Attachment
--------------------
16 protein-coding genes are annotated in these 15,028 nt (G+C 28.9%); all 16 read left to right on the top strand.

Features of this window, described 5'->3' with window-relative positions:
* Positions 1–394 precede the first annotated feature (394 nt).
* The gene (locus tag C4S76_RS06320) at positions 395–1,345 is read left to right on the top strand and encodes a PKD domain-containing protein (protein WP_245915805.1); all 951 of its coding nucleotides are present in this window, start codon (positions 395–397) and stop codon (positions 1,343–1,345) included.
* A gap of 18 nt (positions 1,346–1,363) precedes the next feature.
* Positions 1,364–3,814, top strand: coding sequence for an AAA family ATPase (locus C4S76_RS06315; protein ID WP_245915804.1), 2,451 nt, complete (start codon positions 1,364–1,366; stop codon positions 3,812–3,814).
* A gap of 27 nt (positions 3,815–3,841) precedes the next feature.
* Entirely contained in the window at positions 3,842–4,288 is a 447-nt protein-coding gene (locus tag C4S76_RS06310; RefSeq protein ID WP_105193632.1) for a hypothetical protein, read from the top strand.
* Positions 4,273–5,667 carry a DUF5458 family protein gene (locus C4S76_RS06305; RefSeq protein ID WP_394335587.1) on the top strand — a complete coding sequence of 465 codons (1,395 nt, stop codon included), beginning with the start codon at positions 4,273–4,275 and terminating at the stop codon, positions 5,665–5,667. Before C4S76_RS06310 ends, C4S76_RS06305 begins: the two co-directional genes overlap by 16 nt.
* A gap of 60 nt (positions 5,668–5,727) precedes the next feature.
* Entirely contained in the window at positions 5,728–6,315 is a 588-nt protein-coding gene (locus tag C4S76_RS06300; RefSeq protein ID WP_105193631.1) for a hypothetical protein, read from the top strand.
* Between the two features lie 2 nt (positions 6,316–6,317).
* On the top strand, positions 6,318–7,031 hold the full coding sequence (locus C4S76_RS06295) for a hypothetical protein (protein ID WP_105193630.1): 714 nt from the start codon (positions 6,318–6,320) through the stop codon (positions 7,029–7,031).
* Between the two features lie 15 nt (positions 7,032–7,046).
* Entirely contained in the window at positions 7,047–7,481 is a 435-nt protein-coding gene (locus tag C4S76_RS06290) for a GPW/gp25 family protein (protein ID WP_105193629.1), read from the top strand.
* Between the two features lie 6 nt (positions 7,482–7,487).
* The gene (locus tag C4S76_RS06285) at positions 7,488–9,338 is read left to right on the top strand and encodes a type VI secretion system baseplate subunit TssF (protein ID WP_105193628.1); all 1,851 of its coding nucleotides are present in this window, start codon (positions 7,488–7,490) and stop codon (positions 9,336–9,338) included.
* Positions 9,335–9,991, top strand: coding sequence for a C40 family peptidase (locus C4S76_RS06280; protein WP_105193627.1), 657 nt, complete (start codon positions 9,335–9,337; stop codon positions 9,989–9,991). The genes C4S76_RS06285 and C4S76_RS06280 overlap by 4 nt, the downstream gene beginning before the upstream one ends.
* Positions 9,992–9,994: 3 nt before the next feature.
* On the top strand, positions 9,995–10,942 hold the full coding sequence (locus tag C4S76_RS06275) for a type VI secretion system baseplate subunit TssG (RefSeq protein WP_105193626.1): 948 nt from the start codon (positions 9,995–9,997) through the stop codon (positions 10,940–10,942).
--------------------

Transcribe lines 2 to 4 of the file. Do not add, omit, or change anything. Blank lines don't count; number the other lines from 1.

Features of this window, described 5'->3' with window-relative positions:
* Positions 1–394 precede the first annotated feature (394 nt).
* The gene (locus tag C4S76_RS06320) at positions 395–1,345 is read left to right on the top strand and encodes a PKD domain-containing protein (protein WP_245915805.1); all 951 of its coding nucleotides are present in this window, start codon (positions 395–397) and stop codon (positions 1,343–1,345) included.